Kannaboom (42:11): Yeah. You have that mindset in listening to your body and responding in kind. So that makes sense.

David Krantz (42:18): Oh, I was going to say, I really liked the way you phrased it though, before about just, yeah. Cannabis can help you become more aware of what’s going on in your body. And I’ll say that, I think that’s one of the big components of wellness that allows you to really move to the next horizon of what’s possible for your health. Because if you’re not aware of, you know, how you feel and what’s going on for you, it’s very hard to change it in a meaningful way, but when you’re more tuned in and you can look at things from a different perspective, like, you know, THC does really well. I say a perspective shifter, right? Sometimes you can pick up on internal dynamics in your body and the way things feel that allows you to be more sensitive and sensitized to, you know, your moods and your energy levels and all of that. And so just that alone, I think can be a tremendous benefit and value from having a healthy relationship with cannabis.

Kannaboom (43:19): Well, when you look at clearing out your medicine cabinet, people who need a serious painkiller cannabis is safe and effective, or people who are suffering from PTSD or anxiety, the right cultivar can help with anxiety, but in the same way for PTSD, I’m sure. But from a harm-reduction standpoint, we could be talking about a lot fewer opioids going into people. And that’s a good thing too.

David Krantz (43:42): Absolutely. Absolutely. I think that the potential for it as a pain management tool for people that need it is very strong and yeah, I think the more people that can be off of long term opiate use the better.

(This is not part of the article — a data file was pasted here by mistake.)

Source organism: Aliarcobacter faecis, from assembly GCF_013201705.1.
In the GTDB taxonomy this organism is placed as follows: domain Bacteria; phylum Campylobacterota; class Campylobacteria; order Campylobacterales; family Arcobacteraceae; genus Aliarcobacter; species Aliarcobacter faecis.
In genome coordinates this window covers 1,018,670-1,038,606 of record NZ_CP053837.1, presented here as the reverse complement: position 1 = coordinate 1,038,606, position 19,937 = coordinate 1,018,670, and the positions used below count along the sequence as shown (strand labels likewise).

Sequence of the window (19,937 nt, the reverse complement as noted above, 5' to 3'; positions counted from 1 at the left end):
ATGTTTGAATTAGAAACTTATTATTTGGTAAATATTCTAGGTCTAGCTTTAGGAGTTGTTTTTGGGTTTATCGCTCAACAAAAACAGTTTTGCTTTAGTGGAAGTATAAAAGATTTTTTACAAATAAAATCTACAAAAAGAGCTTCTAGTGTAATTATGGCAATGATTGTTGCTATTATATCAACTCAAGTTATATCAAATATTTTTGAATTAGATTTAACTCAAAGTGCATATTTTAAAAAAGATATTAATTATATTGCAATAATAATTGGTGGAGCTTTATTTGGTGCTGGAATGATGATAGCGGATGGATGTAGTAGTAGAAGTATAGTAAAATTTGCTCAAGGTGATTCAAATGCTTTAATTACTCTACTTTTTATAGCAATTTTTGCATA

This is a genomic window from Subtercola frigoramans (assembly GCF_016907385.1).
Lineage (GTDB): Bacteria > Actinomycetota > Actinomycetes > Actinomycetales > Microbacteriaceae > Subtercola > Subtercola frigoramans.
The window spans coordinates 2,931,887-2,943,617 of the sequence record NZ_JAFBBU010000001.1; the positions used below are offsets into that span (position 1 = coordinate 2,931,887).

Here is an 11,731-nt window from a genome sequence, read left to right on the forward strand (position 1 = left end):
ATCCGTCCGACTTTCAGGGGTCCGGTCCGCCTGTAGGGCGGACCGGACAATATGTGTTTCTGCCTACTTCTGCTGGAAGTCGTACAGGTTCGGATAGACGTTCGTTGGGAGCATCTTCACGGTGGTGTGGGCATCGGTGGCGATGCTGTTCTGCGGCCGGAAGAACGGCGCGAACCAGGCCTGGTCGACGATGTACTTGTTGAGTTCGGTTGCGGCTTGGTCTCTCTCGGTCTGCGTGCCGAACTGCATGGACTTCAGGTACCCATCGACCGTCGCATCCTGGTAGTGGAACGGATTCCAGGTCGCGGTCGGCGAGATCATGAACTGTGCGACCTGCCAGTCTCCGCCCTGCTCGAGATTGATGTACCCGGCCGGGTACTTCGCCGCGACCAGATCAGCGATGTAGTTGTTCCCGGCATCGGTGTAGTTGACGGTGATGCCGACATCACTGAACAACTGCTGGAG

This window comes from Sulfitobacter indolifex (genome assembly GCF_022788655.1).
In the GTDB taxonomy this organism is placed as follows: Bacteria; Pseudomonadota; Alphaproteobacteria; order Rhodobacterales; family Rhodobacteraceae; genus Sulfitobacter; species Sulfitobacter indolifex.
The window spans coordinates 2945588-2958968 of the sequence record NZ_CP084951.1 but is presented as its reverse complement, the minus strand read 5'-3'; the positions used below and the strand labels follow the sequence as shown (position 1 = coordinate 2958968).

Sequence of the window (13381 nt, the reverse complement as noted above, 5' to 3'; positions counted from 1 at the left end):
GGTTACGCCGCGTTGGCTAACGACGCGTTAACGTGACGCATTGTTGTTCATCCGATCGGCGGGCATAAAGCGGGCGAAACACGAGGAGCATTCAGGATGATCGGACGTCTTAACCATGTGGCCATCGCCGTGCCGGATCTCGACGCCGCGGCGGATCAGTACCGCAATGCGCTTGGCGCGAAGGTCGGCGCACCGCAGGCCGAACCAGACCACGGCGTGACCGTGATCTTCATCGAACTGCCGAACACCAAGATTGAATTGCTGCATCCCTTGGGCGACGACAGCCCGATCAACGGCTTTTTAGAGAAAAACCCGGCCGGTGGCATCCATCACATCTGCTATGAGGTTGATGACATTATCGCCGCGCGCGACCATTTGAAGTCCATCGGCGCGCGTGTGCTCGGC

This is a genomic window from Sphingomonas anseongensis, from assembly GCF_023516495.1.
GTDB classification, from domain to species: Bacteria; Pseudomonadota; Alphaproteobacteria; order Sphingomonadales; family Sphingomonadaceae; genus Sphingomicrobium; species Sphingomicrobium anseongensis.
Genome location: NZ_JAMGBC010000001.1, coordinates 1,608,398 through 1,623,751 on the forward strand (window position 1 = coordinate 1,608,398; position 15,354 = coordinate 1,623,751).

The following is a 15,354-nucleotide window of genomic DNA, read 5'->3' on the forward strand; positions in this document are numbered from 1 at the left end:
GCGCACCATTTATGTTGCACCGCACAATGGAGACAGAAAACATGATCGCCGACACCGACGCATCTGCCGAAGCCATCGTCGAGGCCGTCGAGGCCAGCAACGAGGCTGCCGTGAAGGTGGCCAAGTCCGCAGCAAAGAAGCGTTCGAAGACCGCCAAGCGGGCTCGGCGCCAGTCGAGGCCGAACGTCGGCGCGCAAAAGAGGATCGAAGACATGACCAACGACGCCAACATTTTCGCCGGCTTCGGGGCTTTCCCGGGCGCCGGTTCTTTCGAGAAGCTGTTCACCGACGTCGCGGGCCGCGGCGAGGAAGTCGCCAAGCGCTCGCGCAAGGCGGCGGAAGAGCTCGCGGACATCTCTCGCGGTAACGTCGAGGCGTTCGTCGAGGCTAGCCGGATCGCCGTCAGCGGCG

Kannaboom (43:56): Is there anything we haven’t covered that we should?

David Krantz (43:58): I don’t think so. I think we, we touched on pretty much everything there and that was that was a fun conversation.

Kannaboom (44:05): Yeah. We kind of rambled around, but I know a lot of it was super interesting to me and I think our listeners will like it too. So where can we find you online?

David Krantz (44:14): So you can find me online at David-Krantz.com, David dash K R A N T Z dot com. And if anyone’s interested in learning more about running a test or working with me in a health coaching capacity, you can shoot a message there. You can book a free 30 minute consultation where we go over, you know, some different options, see if I can help you. And if we’re a good fit to work together, and for anyone that’s interested, that’s listening as a practitioner that wants more information on the practitioner training. You can go to Canna, dna.education, C A N N A DNA.education. And you can sign up for the email list and get information about the upcoming training and resources that we have available. And I also do have some additional articles and resources on my website too. So lots of free information out there and then opportunities to train further. If you’re interested in that.

Kannaboom (45:16): Great. I know we’re going to hear a lot more about this, as it becomes more widespread, but thank you for sharing this with our audience and thank you so much.

David Krantz (45:24): Yeah, you’re welcome. Thanks for having me on. It’s a pleasure to share and always, really just appreciate the opportunity to spread this information to whoever can benefit from it.

Kannaboom (45:33): You’ve been listening to the Kannaboom podcast with host Tom Stacey, if you like the show and want to know more, please check us out at Kannaboom with a K dot com and please leave us a review at Apple podcasts or wherever you listen, see you next week.